Salary negotiations: Advice for docs who want a pay increase

Many physicians unsatisfied with their salary or hours will pursue a job at another practice. But Troy Fowler, vice president of recruiting at Merritt Hawkins, recommends that those physicians first ask their current employer for a conversation about their compensation package.

The best time to bring up the compensation topic is about two or three months before the end of a physician’s contract, Fowler tells Medscape.

Asking for a salary review is the best way for a doctor make a compelling argument for a better compensation package--and it helps the employer stave off a potential retention problem, he says.

And doctors can’t be afraid to make a solid business case for a better salary, Dennis Hursh, a Middletown, Pennsylvania, attorney and author of “The Final Hurdle: A Physician’s Guide to Negotiating a Fair Employment Agreement,” tells Medscape.

The first place for a physician to start is to know their value to the organization, he says. One way to illustrate their value is to talk about their contributions to quality metrics and patient satisfaction. Doctors who have stepped into leadership roles or serve on committees are also positioning themselves for more fruitful conversations about salary, he says.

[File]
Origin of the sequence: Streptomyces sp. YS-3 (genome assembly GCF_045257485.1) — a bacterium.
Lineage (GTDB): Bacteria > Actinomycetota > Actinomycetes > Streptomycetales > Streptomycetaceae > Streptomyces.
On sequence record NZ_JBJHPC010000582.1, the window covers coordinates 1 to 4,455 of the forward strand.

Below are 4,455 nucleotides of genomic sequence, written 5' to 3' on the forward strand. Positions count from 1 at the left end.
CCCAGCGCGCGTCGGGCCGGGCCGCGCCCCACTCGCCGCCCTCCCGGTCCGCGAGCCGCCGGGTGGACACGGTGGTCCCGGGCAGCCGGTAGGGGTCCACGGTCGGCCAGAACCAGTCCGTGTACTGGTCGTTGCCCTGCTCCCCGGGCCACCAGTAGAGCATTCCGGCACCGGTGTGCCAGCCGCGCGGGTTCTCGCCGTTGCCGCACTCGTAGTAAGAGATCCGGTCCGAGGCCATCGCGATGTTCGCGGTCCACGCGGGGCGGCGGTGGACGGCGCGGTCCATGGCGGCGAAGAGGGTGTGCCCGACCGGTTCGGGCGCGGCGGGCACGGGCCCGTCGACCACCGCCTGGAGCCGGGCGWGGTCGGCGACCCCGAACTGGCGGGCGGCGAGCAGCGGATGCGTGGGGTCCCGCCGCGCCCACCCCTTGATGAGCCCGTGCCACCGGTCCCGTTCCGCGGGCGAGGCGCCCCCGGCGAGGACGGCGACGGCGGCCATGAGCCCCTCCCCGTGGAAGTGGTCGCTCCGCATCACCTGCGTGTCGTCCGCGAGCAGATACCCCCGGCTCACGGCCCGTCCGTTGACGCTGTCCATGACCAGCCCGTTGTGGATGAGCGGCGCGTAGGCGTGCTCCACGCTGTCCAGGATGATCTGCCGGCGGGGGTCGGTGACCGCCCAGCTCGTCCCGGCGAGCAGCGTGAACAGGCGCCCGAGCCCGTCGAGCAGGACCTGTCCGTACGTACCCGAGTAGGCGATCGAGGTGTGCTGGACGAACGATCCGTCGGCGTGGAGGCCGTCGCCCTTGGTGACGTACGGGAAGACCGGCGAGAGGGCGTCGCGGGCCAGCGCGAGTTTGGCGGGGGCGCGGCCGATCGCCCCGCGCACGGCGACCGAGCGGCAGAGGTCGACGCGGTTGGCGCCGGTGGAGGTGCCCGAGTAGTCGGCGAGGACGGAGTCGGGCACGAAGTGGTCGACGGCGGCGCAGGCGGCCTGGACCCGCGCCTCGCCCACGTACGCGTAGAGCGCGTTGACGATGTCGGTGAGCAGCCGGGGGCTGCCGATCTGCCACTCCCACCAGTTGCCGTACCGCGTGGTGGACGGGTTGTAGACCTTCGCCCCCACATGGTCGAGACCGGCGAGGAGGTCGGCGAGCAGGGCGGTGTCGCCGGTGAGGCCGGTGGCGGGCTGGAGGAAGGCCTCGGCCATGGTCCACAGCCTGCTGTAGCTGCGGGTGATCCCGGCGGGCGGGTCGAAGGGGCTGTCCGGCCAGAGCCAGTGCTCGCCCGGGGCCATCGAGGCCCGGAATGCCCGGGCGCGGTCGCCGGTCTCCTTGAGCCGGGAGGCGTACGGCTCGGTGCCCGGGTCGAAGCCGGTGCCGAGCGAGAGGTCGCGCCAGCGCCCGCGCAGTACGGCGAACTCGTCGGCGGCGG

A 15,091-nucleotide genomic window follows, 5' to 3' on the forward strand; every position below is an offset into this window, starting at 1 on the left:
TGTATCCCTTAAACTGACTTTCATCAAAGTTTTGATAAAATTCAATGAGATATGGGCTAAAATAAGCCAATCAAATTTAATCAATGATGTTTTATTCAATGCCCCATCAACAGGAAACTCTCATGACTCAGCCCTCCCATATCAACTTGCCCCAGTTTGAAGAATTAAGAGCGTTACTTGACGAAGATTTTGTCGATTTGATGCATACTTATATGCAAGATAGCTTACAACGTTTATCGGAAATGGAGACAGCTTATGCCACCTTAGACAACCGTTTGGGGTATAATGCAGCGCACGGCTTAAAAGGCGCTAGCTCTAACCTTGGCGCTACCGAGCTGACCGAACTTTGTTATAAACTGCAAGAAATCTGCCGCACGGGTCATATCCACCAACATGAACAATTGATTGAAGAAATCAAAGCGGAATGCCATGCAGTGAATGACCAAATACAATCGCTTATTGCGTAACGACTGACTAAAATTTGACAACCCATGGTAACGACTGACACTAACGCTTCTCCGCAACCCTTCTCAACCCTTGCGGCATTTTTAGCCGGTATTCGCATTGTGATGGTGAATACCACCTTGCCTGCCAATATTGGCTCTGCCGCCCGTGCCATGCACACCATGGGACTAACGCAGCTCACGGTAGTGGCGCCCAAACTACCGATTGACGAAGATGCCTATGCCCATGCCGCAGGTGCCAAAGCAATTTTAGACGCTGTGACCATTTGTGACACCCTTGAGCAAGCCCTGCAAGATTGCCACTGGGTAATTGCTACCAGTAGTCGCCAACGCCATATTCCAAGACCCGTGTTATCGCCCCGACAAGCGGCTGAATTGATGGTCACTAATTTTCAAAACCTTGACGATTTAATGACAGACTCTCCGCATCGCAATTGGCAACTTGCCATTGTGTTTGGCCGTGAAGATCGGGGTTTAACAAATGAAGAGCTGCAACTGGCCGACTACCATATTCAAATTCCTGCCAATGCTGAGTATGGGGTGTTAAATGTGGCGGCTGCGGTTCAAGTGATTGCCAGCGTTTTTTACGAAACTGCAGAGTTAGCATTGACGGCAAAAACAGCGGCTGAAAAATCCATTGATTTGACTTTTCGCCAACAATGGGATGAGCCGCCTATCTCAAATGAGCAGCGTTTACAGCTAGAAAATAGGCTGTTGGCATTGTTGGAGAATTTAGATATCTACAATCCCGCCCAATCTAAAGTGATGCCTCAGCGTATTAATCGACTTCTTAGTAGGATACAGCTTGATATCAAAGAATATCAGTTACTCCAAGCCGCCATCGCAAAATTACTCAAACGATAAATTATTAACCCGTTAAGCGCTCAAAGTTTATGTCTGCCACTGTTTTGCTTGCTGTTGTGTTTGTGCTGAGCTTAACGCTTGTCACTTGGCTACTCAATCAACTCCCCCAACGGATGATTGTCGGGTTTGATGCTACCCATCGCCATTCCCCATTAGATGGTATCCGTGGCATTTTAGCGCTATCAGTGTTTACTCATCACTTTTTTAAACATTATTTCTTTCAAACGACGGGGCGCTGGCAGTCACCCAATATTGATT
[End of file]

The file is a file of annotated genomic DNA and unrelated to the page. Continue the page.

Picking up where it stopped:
Still, physicians have to realize that there’s a broader market for their skills, which is why they need to know what other specialists in their field are being paid. Hursh’s recommendation for doctors? “Keep your eye on the benchmarks,” he told Medscape.

For some women doctors, asking for a salary increase may be difficult. The best advice for women physicians is to “psych” themselves up to ask for what they want, Linda Babcock, an economics professor at Pittsburgh’s Carnegie Mellon University, told the publication.

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